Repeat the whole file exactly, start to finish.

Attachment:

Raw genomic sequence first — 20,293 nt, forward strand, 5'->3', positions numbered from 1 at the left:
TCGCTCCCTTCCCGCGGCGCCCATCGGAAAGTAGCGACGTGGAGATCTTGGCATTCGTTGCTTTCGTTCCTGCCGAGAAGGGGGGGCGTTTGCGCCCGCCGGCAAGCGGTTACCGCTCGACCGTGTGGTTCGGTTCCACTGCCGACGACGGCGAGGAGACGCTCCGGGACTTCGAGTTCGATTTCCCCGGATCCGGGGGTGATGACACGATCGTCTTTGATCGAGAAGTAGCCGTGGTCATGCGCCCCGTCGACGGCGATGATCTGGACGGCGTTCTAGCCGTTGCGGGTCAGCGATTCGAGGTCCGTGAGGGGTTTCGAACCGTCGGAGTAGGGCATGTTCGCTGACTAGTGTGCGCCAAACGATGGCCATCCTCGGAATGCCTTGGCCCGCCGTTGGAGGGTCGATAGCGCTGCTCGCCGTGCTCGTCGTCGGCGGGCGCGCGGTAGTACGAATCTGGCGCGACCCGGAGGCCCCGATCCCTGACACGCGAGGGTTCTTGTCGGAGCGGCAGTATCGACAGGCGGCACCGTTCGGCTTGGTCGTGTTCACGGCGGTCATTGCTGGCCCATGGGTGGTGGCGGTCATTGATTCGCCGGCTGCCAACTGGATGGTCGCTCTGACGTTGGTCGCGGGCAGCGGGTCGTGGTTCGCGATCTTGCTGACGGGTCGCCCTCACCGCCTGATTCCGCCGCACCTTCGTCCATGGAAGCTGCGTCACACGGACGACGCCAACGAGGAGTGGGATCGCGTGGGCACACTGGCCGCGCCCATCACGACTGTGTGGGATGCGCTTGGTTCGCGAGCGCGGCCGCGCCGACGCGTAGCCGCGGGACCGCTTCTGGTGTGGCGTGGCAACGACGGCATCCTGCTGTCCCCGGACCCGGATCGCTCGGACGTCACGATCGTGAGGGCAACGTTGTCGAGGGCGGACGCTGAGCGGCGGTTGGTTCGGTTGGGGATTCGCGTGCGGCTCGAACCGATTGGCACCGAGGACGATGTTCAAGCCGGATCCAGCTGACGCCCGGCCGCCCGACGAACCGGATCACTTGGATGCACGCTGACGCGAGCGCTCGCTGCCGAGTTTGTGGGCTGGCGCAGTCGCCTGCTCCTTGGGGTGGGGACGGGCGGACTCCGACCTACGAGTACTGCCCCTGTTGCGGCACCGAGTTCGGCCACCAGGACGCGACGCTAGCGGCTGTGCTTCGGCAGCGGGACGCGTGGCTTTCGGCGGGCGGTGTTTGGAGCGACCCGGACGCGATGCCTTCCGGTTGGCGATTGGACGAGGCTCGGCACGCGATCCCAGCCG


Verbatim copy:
Raw genomic sequence first — 20,293 nt, forward strand, 5'->3', positions numbered from 1 at the left:
TCGCTCCCTTCCCGCGGCGCCCATCGGAAAGTAGCGACGTGGAGATCTTGGCATTCGTTGCTTTCGTTCCTGCCGAGAAGGGGGGGCGTTTGCGCCCGCCGGCAAGCGGTTACCGCTCGACCGTGTGGTTCGGTTCCACTGCCGACGACGGCGAGGAGACGCTCCGGGACTTCGAGTTCGATTTCCCCGGATCCGGGGGTGATGACACGATCGTCTTTGATCGAGAAGTAGCCGTGGTCATGCGCCCCGTCGACGGCGATGATCTGGACGGCGTTCTAGCCGTTGCGGGTCAGCGATTCGAGGTCCGTGAGGGGTTTCGAACCGTCGGAGTAGGGCATGTTCGCTGACTAGTGTGCGCCAAACGATGGCCATCCTCGGAATGCCTTGGCCCGCCGTTGGAGGGTCGATAGCGCTGCTCGCCGTGCTCGTCGTCGGCGGGCGCGCGGTAGTACGAATCTGGCGCGACCCGGAGGCCCCGATCCCTGACACGCGAGGGTTCTTGTCGGAGCGGCAGTATCGACAGGCGGCACCGTTCGGCTTGGTCGTGTTCACGGCGGTCATTGCTGGCCCATGGGTGGTGGCGGTCATTGATTCGCCGGCTGCCAACTGGATGGTCGCTCTGACGTTGGTCGCGGGCAGCGGGTCGTGGTTCGCGATCTTGCTGACGGGTCGCCCTCACCGCCTGATTCCGCCGCACCTTCGTCCATGGAAGCTGCGTCACACGGACGACGCCAACGAGGAGTGGGATCGCGTGGGCACACTGGCCGCGCCCATCACGACTGTGTGGGATGCGCTTGGTTCGCGAGCGCGGCCGCGCCGACGCGTAGCCGCGGGACCGCTTCTGGTGTGGCGTGGCAACGACGGCATCCTGCTGTCCCCGGACCCGGATCGCTCGGACGTCACGATCGTGAGGGCAACGTTGTCGAGGGCGGACGCTGAGCGGCGGTTGGTTCGGTTGGGGATTCGCGTGCGGCTCGAACCGATTGGCACCGAGGACGATGTTCAAGCCGGATCCAGCTGACGCCCGGCCGCCCGACGAACCGGATCACTTGGATGCACGCTGACGCGAGCGCTCGCTGCCGAGTTTGTGGGCTGGCGCAGTCGCCTGCTCCTTGGGGTGGGGACGGGCGGACTCCGACCTACGAGTACTGCCCCTGTTGCGGCACCGAGTTCGGCCACCAGGACGCGACGCTAGCGGCTGTGCTTCGGCAGCGGGACGCGTGGCTTTCGGCGGGCGGTGTTTGGAGCGACCCGGACGCGATGCCTTCCGGTTGGCGATTGGACGAGGCTCGGCACGCGATCCCAGCCG